Meanwhile, though it is still a significant destination for Latin American military trainees, the WHINSEC today is not the center of the action. Its 800 or so students are just over 5 percent of the 15,000 or so Latin American military and police personnel whom the United States trains every year. Today, there are even fewer students at WHINSEC – not because of pressure from peace activists, but because of legislation promoted by conservative U.S. members of Congress. The “American Servicemembers’ Protection Act” has cut non-drug military aid to eleven Latin American countries (soon to include a twelfth, Mexico) that refuse to exempt U.S. personnel on their soil from the jurisdiction of the new International Criminal Court. The result is a preponderance of students from countries whose aid is not frozen, such as Colombia, Panama, El Salvador and Chile.

If WHINSEC has become more benign and is no longer the “death star” of Latin American military training, will closing it make much difference? The close-the-school movement’s main legislative vehicle seems to be asking that same question.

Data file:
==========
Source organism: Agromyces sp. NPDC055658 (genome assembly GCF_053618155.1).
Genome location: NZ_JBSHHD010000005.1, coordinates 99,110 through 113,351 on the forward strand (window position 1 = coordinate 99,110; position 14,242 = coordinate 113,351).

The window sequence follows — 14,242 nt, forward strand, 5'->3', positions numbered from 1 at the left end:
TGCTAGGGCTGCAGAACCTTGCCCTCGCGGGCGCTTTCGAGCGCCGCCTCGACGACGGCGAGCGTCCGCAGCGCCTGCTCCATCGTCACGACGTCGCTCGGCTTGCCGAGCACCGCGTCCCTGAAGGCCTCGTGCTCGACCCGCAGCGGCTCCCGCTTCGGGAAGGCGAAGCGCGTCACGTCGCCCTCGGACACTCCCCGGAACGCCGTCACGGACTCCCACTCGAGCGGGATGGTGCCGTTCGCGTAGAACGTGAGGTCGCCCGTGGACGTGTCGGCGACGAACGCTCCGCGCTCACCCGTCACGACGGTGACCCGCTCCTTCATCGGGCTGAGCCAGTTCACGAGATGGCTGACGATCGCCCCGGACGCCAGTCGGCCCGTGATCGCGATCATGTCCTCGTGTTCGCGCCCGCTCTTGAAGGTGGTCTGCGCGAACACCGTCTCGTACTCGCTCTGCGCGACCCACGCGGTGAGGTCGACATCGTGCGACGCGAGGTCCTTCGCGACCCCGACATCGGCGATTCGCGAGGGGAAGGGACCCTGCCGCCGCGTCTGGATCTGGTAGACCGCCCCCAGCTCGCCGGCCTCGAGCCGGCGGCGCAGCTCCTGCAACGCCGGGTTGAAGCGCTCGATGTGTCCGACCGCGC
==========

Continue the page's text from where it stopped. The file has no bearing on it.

The “Latin America Military Training Review Act of 2005” (H.R. 1217) would not in fact close WHINSEC for good. (This tactical shift may in fact be a bow to political reality in the hard-line 109th Congress.) It would suspend the school’s operations for two years while creating two bipartisan commissions. The first would evaluate the purpose of military training for Latin America in the 21st century. The second would be a “truth commission” of sorts, investigating and documenting the human-rights mistakes committed in the school’s past. If the commissions do not recommend that the WHINSEC be shuttered, it could re-open. Since it would force the U.S. military-training establishment to undergo two thorough internal reviews, one of the past and one for the future, the bill is very worthy of support and has well over 100 co-sponsors. It is likely, though, that if it became law, H.R. 1217 would end up calling for a series of reforms while neither closing WHINSEC nor limiting training of Latin American military personnel.